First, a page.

March 1, 2019

Northeast Ohio Hospital Opioid Consortium video highlights partnership

The Northeast Ohio Hospital Opioid Consortium, which includes St. Vincent Charity Medical Center, has released a new video highlighting the collaborative work under way by area hospitals to address the opioid crisis in the region.

The Opioid Consortium video features representatives of the membership, who speak about the contributions being made to the overall effort. Appearing in the video are:

  • Theodore Parran, M.D., co-medical director, Rosary Hall, St. Vincent Charity Medical Center
  • Randy Jernejcic, M.D., vice president, Clinical Integration, University Hospitals and physician chair, Northeast Ohio Hospital Opioid Consortium
  • David Streem, M.D., medical director, Alcohol and Drug Recovery Center, Cleveland Clinic
  • Joan Papp, M.D., medical director, Office of Opioid Safety, The MetroHealth System
  • Lisa Anderson, M.S.N., R.N., senior vice president, Member Services, The Center for Health Affairs

The Opioid Consortium video was developed as an educational tool and will be shared during health care conferences, at member hospitals and throughout the community. You can watch the video here.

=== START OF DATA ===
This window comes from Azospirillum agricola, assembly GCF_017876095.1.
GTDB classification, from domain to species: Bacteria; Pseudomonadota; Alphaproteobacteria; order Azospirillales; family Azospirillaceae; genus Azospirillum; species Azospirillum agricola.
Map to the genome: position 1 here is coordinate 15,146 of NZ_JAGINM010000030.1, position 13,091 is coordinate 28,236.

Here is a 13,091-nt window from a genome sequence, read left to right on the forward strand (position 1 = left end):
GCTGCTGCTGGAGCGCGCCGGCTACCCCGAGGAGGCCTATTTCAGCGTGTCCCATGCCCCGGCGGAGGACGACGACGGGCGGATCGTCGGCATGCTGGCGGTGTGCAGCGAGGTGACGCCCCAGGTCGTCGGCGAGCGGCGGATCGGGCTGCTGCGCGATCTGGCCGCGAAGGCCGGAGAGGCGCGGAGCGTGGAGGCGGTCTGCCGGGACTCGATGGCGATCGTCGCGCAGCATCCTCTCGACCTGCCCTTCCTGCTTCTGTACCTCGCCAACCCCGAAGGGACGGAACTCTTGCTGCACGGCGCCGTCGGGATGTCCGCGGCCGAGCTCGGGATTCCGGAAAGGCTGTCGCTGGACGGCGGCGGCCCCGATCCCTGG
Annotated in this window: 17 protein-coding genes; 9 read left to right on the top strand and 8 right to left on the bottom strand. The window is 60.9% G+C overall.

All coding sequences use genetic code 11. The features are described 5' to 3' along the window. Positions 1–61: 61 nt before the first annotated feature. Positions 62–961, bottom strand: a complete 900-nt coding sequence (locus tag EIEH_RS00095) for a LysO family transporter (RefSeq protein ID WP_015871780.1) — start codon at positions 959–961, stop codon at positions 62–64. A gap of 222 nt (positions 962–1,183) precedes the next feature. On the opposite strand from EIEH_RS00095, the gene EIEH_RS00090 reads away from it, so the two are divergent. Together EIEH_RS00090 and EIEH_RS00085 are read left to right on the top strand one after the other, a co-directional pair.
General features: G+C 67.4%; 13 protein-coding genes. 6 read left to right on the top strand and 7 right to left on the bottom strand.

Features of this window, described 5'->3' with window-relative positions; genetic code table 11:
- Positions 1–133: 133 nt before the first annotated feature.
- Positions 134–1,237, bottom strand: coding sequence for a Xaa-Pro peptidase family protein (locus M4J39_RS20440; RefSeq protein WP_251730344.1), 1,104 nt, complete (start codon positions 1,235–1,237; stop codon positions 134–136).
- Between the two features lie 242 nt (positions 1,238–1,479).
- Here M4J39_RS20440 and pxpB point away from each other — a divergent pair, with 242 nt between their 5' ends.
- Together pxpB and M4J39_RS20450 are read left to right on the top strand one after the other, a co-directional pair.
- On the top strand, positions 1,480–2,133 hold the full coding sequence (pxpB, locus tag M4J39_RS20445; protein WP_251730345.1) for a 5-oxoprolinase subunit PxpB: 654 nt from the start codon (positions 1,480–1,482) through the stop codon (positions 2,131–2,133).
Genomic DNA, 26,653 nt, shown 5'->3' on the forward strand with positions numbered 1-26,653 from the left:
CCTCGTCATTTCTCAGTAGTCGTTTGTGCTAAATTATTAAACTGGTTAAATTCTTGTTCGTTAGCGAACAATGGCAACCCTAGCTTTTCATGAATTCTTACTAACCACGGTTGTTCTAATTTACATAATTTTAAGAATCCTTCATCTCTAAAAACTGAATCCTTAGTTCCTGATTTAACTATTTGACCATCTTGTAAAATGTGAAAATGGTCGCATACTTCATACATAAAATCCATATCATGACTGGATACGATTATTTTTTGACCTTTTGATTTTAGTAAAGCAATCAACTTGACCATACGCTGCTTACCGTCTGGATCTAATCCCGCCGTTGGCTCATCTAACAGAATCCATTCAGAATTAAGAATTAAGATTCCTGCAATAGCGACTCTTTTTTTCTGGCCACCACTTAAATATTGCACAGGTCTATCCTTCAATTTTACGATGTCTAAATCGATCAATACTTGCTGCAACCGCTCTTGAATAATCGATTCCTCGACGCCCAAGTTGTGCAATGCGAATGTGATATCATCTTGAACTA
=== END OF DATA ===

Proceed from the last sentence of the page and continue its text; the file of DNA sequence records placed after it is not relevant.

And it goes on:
About the Northeast Ohio Hospital Opioid Consortium
Formed in 2016 when the region’s health systems came together to develop a hospital-specific response to the crisis, the Northeast Ohio Hospital Opioid Consortium is housed at The Center for Health Affairs. It is a partnership of The Center for Health Affairs, University Hospitals, Cleveland Clinic, MetroHealth, Northeast Ohio VA Healthcare System, St. Vincent Charity Medical Center and The Academy of Medicine of Cleveland & Northern Ohio.

The work of the Opioid Consortium is built on a strategic plan that focuses on the following key areas: communication; education and patient management; harm reduction; treatment; prevention; data; and public policy.

Recent activities include the development and imminent launch of an education program aimed at helping nurses more effectively identify and care for patients with opioid use disorder, and the commencement of an initiative to increase access to nasal naloxone on hospital campuses. The Opioid Consortium is also working to achieve public policy solutions to the crisis, by encouraging state and federal legislative and rule-making bodies to enact policies such as a joint regulatory statement by state licensure boards encouraging the utilization of medication-assisted treatment and federal legislation that would improve care coordination for patients with substance use disorders.

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